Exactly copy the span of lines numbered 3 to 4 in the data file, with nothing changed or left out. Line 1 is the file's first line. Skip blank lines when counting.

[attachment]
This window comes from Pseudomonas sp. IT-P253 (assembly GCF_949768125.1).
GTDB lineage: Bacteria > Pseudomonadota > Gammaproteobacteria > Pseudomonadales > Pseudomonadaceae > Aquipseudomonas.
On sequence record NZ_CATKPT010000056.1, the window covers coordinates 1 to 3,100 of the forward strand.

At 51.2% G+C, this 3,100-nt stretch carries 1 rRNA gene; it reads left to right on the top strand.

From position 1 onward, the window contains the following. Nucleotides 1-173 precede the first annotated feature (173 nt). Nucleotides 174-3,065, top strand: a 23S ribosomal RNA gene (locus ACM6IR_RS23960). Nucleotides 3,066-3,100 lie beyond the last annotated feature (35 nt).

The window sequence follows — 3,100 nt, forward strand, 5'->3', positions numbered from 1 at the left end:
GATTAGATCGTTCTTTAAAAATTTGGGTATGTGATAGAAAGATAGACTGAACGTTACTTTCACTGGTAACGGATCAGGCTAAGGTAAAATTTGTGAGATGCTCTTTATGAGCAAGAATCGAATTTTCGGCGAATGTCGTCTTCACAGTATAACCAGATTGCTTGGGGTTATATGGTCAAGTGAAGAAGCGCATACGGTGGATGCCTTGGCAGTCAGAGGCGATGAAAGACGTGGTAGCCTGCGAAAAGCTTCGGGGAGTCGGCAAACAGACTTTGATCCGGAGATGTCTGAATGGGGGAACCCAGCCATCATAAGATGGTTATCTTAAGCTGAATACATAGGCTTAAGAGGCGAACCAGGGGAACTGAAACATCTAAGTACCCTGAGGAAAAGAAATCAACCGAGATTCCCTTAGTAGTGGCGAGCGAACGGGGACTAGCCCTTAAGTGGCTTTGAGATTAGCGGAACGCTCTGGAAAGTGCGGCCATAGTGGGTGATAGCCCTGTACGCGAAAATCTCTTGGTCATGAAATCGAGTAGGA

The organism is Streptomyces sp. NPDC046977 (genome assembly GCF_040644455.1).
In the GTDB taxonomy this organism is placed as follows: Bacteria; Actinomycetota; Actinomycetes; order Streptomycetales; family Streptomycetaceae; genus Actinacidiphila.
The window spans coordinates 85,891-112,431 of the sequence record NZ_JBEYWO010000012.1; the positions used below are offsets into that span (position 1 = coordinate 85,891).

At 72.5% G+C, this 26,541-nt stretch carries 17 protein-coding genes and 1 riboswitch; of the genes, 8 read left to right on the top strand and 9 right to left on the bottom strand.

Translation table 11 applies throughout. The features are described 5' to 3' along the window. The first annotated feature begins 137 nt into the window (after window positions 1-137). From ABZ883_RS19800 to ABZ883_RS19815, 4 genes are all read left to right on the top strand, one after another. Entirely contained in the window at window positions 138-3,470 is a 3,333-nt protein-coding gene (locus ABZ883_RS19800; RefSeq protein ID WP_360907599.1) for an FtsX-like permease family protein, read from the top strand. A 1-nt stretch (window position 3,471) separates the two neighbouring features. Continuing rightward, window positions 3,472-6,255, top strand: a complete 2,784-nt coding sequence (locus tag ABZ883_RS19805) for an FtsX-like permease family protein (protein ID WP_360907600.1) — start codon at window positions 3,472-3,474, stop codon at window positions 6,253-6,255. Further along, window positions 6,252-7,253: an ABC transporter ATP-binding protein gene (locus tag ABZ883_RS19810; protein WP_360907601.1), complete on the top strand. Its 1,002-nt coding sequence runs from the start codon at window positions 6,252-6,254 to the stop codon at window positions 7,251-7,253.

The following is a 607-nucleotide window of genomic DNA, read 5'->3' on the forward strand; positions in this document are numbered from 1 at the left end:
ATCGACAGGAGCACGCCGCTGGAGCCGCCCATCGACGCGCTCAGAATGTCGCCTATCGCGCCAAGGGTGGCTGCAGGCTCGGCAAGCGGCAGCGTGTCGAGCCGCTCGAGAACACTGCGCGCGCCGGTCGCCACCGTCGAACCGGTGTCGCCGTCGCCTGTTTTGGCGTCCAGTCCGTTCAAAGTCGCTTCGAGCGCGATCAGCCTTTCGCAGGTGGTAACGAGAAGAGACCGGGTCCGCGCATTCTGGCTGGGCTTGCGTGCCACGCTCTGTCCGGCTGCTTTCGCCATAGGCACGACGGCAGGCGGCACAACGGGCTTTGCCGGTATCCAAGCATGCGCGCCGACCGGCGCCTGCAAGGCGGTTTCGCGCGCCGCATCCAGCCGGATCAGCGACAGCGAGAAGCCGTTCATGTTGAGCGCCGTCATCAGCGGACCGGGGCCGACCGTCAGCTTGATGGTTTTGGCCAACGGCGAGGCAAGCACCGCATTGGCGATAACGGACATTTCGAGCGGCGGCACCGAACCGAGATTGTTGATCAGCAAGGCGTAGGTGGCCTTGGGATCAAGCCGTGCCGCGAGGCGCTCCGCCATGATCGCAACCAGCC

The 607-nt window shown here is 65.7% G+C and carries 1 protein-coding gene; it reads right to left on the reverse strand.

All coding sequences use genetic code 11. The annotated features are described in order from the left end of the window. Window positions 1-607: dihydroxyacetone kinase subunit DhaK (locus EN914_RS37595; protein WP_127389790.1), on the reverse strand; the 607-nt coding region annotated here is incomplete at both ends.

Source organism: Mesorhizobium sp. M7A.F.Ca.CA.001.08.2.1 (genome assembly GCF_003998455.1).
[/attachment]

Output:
On sequence record NZ_CATKPT010000056.1, the window covers coordinates 1 to 3,100 of the forward strand.

At 51.2% G+C, this 3,100-nt stretch carries 1 rRNA gene; it reads left to right on the top strand.